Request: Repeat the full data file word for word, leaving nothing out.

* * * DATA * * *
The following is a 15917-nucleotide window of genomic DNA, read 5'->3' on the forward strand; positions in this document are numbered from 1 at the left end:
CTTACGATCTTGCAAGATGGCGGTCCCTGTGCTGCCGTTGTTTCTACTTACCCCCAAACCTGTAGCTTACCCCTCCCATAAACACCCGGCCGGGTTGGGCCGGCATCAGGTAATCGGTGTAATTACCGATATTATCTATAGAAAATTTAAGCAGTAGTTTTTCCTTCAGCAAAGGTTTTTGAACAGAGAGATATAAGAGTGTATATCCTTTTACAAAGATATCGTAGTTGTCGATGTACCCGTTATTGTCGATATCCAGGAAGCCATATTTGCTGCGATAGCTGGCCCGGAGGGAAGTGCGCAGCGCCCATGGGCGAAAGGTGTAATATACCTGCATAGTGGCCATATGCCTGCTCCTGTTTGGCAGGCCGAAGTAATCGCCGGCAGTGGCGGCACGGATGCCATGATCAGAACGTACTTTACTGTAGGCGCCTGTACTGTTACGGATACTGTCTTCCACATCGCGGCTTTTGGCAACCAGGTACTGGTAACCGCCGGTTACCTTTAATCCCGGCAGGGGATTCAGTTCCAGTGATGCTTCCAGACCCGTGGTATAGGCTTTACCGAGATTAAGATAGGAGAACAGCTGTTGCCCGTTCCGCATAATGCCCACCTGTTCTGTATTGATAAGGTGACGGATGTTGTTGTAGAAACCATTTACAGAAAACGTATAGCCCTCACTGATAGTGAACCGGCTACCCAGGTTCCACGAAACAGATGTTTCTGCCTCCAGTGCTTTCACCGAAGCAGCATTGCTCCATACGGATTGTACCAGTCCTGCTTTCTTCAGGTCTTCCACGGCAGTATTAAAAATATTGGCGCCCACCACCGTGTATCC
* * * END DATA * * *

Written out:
The following is a 15917-nucleotide window of genomic DNA, read 5'->3' on the forward strand; positions in this document are numbered from 1 at the left end:
CTTACGATCTTGCAAGATGGCGGTCCCTGTGCTGCCGTTGTTTCTACTTACCCCCAAACCTGTAGCTTACCCCTCCCATAAACACCCGGCCGGGTTGGGCCGGCATCAGGTAATCGGTGTAATTACCGATATTATCTATAGAAAATTTAAGCAGTAGTTTTTCCTTCAGCAAAGGTTTTTGAACAGAGAGATATAAGAGTGTATATCCTTTTACAAAGATATCGTAGTTGTCGATGTACCCGTTATTGTCGATATCCAGGAAGCCATATTTGCTGCGATAGCTGGCCCGGAGGGAAGTGCGCAGCGCCCATGGGCGAAAGGTGTAATATACCTGCATAGTGGCCATATGCCTGCTCCTGTTTGGCAGGCCGAAGTAATCGCCGGCAGTGGCGGCACGGATGCCATGATCAGAACGTACTTTACTGTAGGCGCCTGTACTGTTACGGATACTGTCTTCCACATCGCGGCTTTTGGCAACCAGGTACTGGTAACCGCCGGTTACCTTTAATCCCGGCAGGGGATTCAGTTCCAGTGATGCTTCCAGACCCGTGGTATAGGCTTTACCGAGATTAAGATAGGAGAACAGCTGTTGCCCGTTCCGCATAATGCCCACCTGTTCTGTATTGATAAGGTGACGGATGTTGTTGTAGAAACCATTTACAGAAAACGTATAGCCCTCACTGATAGTGAACCGGCTACCCAGGTTCCACGAAACAGATGTTTCTGCCTCCAGTGCTTTCACCGAAGCAGCATTGCTCCATACGGATTGTACCAGTCCTGCTTTCTTCAGGTCTTCCACGGCAGTATTAAAAATATTGGCGCCCACCACCGTGTATCC